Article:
How I Failed Solving the Goats, Wolves and Lions Problem

The problem description. The solutions 3 ways to solve it.

I took the challenge and thinking that the students participating the mathematical kangaroo contest have about 2 1/2 minutes per problem, I thought 30 min would be fair looking for an elegant solution. Don't looking at the choices at first hand.

And I failed

When you start, It's just you and the problem and your ideas. And your ideas are influenced by your knowledge, skills and tools. I am an Algebraist by education, a kind of abstractonaut  driving things up to the "abstract nonsense" (Recall, the free algebraic structures in the freedom of a financial language).

Not bad for formal language structures, symbolic computation, functor programming, pattern matching programming, ….

However, my try: find a closed form solution. I did suppress that there are states and transitions and that a rule base that describes the constraints is also an analytic solution.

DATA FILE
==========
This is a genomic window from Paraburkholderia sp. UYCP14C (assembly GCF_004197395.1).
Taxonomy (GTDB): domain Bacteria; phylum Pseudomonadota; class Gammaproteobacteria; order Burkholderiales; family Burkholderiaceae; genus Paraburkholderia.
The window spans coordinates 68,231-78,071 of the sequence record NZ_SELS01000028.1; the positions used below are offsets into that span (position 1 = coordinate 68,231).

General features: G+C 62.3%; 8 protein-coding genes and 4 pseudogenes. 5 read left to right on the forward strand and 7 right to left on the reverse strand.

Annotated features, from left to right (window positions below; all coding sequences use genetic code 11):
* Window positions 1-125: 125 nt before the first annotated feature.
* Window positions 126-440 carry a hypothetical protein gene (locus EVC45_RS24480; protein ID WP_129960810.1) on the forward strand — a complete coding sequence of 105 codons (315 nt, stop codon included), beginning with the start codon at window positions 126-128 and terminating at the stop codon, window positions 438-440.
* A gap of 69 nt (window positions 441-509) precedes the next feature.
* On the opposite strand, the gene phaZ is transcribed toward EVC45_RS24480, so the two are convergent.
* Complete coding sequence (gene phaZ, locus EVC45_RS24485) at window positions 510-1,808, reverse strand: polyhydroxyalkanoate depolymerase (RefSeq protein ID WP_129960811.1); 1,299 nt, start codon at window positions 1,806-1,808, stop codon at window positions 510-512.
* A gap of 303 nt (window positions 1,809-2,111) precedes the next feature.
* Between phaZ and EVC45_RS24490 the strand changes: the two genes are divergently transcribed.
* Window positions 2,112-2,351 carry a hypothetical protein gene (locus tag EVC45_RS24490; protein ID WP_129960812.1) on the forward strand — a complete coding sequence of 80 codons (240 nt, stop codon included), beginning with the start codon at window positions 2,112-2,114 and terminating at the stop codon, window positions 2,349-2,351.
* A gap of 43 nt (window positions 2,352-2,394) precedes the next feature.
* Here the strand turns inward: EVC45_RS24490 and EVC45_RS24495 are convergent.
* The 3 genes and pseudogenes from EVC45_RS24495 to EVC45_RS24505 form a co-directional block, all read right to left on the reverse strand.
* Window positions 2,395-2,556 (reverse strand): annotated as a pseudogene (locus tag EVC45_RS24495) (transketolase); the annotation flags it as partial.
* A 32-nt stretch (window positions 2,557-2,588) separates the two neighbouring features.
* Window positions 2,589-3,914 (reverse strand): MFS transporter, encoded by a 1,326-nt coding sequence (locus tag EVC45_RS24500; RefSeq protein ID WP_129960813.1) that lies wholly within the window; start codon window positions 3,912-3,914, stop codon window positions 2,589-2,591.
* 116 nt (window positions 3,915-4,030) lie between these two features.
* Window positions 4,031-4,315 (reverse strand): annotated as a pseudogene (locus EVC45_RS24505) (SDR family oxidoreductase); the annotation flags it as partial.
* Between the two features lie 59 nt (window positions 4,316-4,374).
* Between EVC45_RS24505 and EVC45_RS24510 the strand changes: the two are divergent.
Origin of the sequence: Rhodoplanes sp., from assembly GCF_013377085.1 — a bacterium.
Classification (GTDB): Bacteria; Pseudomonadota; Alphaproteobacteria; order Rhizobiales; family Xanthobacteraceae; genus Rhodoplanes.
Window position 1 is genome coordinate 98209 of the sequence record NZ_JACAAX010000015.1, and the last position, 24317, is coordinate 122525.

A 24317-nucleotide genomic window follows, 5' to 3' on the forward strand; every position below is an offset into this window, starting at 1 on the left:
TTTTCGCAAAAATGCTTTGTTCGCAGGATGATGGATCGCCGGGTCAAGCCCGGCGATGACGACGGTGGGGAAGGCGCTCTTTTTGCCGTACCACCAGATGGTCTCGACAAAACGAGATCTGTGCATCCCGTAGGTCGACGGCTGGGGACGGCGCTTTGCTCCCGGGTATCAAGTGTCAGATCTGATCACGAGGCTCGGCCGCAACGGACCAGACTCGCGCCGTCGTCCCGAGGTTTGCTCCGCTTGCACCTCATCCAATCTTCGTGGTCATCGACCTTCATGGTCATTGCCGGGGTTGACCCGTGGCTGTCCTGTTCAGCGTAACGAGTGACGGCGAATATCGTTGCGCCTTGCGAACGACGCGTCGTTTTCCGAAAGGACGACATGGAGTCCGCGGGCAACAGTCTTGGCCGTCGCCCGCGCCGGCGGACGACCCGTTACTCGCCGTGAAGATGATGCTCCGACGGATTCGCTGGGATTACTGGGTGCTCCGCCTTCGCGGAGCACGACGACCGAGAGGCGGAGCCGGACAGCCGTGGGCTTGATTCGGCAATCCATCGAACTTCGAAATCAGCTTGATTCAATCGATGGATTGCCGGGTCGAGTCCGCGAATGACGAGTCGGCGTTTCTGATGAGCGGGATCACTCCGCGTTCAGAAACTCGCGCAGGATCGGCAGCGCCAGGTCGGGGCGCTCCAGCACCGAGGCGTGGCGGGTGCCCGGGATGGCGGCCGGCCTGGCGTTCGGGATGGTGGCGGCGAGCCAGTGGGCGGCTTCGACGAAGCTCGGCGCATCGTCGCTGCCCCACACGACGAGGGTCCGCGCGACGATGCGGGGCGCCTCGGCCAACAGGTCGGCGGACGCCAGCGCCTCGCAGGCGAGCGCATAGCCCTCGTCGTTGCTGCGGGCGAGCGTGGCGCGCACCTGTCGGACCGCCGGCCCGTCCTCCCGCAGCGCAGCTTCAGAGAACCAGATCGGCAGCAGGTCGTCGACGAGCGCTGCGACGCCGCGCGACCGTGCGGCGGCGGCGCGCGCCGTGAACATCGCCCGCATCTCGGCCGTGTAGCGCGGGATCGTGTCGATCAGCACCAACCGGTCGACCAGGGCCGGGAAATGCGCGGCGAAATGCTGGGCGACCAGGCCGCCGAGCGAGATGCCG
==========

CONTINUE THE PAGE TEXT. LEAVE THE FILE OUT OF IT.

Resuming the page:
Not surprisingly, I did not find it. Time out

With Andreas' elegant solution you only need to know what even and odd numbers are and a simple inference engine for the rule base deducing new knowledge.

Andreas is sure that children of the age of 9 years could solve the problem with a few hints.

Children are "scientists" as well - outside "official"settings?

Deep, Beautiful and Elegant Explanations

After knowing the solution, I, by chance, looked for the current best sellers in science and maths and found: This Explains Everything - 150 Deep, Beautiful and Elegant Theories of How the Word Works, in short Essays.

There are all sorts of answers to: what is your favorite deep, beautiful or elegant explanation? One just wrote "keep it simple" and then crossed it out. One explained why "elegant=complex".

Edit: I need to confess a litte dishonesty: I started with a strategy (thinking wolves ..):

(1) 6 lions devour 6 goats:  (17, 55, 6) -> (11, 61, 0)
(2) 6 wolves
 devour 6 goats: (11, 61,0) ->(5, 55, 6)
(3) 6 lions devour . uuups

(and said to myself: stop trying, solve! - and the headache began)

BTW, this strategy had worked with 18 goats (not 17) leading to (0, 61, 0). What a nice puzzle!

Picture from sehfelder (the lonesome "solver" and the possible paths ;))